• Dangerous Darkies Logo.png Redskins not the only nickname to cause a stir

    Daniel Snyder has come under fire for refusing to change the mascot of his NFL team, the Washington Redskins. The Redskins, however, are far from being the only controversial mascot in sports history.  Here is a sampling of athletic teams from all areas of the sports world that were outside the norm.

    July 28, 2014 3 Photos

  • 'Rebel' mascot rising from the dead

    Students and alumni from a Richmond, Va.-area high school are seeking to revive the school's historic mascot, a Confederate soldier known as the "Rebel Man," spurring debate about the appropriateness of public school connections to the Civil War and its icons.

    July 28, 2014

  • Fast food comes to standstill in China

    The shortage of meat is the result of China's latest food scandal, in which a Shanghai supplier allegedly tackled the problem of expired meat by putting it in new packaging and shipping it to fast-food restaurants around the country

    July 28, 2014

  • wd saturday tobias .jpg Stranger’s generosity stuns Ohio veteran

    Vietnam War veteran David A. Tobias was overwhelmed recently when a fellow customer at an OfficeMax store near Ashtabula, Ohio paid for a computer he was purchasing.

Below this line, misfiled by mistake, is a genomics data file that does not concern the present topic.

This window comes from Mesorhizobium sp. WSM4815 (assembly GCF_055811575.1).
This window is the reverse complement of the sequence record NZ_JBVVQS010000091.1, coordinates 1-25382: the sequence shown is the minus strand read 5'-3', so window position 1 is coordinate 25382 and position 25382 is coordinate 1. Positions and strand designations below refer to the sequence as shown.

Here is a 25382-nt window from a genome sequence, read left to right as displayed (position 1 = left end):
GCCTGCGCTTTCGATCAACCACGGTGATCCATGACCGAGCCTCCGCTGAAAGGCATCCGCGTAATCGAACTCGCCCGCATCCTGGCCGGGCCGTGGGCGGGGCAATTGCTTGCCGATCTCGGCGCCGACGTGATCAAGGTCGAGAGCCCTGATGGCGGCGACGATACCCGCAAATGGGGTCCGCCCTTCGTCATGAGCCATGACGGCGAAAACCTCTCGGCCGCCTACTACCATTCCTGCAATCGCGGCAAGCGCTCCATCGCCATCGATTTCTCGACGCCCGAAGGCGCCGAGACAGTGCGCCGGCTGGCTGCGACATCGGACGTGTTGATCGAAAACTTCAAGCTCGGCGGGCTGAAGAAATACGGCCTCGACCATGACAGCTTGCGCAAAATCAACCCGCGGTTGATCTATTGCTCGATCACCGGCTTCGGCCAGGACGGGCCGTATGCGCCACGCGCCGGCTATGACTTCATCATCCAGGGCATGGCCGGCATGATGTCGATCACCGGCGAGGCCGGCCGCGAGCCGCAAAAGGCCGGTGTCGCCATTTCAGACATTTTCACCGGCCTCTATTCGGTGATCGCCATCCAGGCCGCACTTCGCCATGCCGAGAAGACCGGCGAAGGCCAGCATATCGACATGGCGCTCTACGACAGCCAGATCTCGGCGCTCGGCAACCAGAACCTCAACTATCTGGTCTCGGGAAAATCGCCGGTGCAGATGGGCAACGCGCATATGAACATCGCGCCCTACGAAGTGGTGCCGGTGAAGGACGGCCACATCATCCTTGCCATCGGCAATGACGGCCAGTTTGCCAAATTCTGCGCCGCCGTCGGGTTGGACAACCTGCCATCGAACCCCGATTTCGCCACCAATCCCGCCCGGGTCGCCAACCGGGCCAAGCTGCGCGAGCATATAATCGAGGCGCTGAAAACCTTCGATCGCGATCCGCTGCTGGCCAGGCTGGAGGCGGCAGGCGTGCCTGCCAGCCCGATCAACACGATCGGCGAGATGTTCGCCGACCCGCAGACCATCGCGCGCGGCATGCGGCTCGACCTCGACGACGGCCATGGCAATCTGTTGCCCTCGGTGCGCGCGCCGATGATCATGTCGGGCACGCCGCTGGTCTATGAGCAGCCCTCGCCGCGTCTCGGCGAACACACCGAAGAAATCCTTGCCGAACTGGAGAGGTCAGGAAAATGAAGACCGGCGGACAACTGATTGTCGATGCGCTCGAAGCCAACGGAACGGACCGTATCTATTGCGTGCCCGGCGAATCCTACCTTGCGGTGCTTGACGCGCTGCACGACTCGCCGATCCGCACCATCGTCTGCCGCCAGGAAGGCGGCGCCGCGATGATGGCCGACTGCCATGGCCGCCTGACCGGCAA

July 28, 2014 1 Photo

  • Screen Shot 2014-07-28 at 1.33.11 PM.png VIDEO: High-dive accident caught on tape

    A woman at a water park in Idaho leaped off a 22-foot high dive platform, then tried to pull herself back up with frightening results. Fortunately, she escaped with only a cut to her finger.

    July 28, 2014 1 Photo

  • CATS-DOGS281.jpg Where cats are more popular than dogs in the U.S.-and all over the world

    We all know there are only two types of people in the world: cat people and dog people. But data from market research firm Euromonitor suggest that these differences extend beyond individual preferences and to the realm of geopolitics: it turns out there are cat countries and dog countries, too.

    July 28, 2014 1 Photo

  • How spy agencies keep their 'toys' from law enforcement

    A little over a decade ago, federal prosecutors used keystroke logging software to steal the encryption password of an alleged New Jersey mobster, Nicodemo Scarfo Jr., so they could get evidence from his computer to be used at his trial.

    July 25, 2014

  • Russia's war on McDonald's takes aim at the Filet-o-Fish

    Russia said earlier this week that it had no intention of answering Western sanctions by making it harder for Western companies to conduct business in Russia.
    But all bets are off, apparently, when you threaten the Russian waistline.

    July 25, 2014

  • cleaning supplies Don't judge mothers with messy homes

    I was building shelves in my garage when a neighbor girl, one of my 4-year-old daughter's friends, approached me and said, "I just saw in your house. It's pretty dirty. Norah's mommy needs to clean more."

    July 25, 2014 1 Photo

  • Arizona's prolonged lethal injection is fourth in U.S. this year

    Arizona's execution of double-murderer Joseph Wood marked the fourth time this year that a state failed to dispatch a convict efficiently, according to the Constitution Project, a bipartisan legal group.3

    July 24, 2014